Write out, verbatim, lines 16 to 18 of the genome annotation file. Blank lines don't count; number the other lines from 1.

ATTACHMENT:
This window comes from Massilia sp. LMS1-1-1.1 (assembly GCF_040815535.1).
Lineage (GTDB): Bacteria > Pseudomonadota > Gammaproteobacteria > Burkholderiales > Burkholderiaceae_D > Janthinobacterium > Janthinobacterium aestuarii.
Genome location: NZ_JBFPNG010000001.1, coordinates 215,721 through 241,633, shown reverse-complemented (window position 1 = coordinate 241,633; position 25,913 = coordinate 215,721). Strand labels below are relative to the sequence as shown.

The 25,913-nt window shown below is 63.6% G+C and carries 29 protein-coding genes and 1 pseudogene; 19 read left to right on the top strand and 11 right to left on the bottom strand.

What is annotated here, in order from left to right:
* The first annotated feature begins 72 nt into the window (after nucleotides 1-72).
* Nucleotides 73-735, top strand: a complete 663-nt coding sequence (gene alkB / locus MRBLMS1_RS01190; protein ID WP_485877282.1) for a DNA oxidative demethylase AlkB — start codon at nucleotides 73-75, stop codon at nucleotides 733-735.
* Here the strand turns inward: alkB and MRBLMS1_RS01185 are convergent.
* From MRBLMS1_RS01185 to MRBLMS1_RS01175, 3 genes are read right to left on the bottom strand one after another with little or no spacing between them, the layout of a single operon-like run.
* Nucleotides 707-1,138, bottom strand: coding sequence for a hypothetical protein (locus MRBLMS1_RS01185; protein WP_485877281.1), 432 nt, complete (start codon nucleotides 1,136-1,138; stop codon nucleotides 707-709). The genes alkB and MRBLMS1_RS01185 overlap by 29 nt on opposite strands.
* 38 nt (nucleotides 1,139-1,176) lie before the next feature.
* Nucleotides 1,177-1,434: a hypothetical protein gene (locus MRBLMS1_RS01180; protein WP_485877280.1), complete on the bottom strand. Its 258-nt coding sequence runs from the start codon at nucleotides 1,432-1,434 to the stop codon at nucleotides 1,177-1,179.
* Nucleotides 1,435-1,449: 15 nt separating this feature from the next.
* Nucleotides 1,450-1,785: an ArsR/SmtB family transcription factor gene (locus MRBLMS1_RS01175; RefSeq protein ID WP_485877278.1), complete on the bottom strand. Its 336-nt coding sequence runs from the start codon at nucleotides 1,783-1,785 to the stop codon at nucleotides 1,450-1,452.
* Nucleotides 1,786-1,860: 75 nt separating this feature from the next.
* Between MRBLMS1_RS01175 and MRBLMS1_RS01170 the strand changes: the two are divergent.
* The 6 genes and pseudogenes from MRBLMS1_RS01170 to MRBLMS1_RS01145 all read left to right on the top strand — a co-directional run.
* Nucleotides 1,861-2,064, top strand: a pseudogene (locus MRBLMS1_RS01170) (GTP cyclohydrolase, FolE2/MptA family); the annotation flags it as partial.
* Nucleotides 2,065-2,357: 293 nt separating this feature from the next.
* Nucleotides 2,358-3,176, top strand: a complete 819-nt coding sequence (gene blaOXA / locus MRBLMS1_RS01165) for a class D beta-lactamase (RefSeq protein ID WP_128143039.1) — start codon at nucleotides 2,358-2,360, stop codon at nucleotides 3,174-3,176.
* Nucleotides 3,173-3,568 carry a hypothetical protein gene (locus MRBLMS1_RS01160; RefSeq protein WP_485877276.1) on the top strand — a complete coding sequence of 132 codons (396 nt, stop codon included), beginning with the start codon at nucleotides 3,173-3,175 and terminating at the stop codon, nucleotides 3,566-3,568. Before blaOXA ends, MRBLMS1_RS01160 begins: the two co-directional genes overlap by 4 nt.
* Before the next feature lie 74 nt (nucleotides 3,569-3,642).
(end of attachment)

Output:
* Between MRBLMS1_RS01175 and MRBLMS1_RS01170 the strand changes: the two are divergent.
* The 6 genes and pseudogenes from MRBLMS1_RS01170 to MRBLMS1_RS01145 all read left to right on the top strand — a co-directional run.
* Nucleotides 1,861-2,064, top strand: a pseudogene (locus MRBLMS1_RS01170) (GTP cyclohydrolase, FolE2/MptA family); the annotation flags it as partial.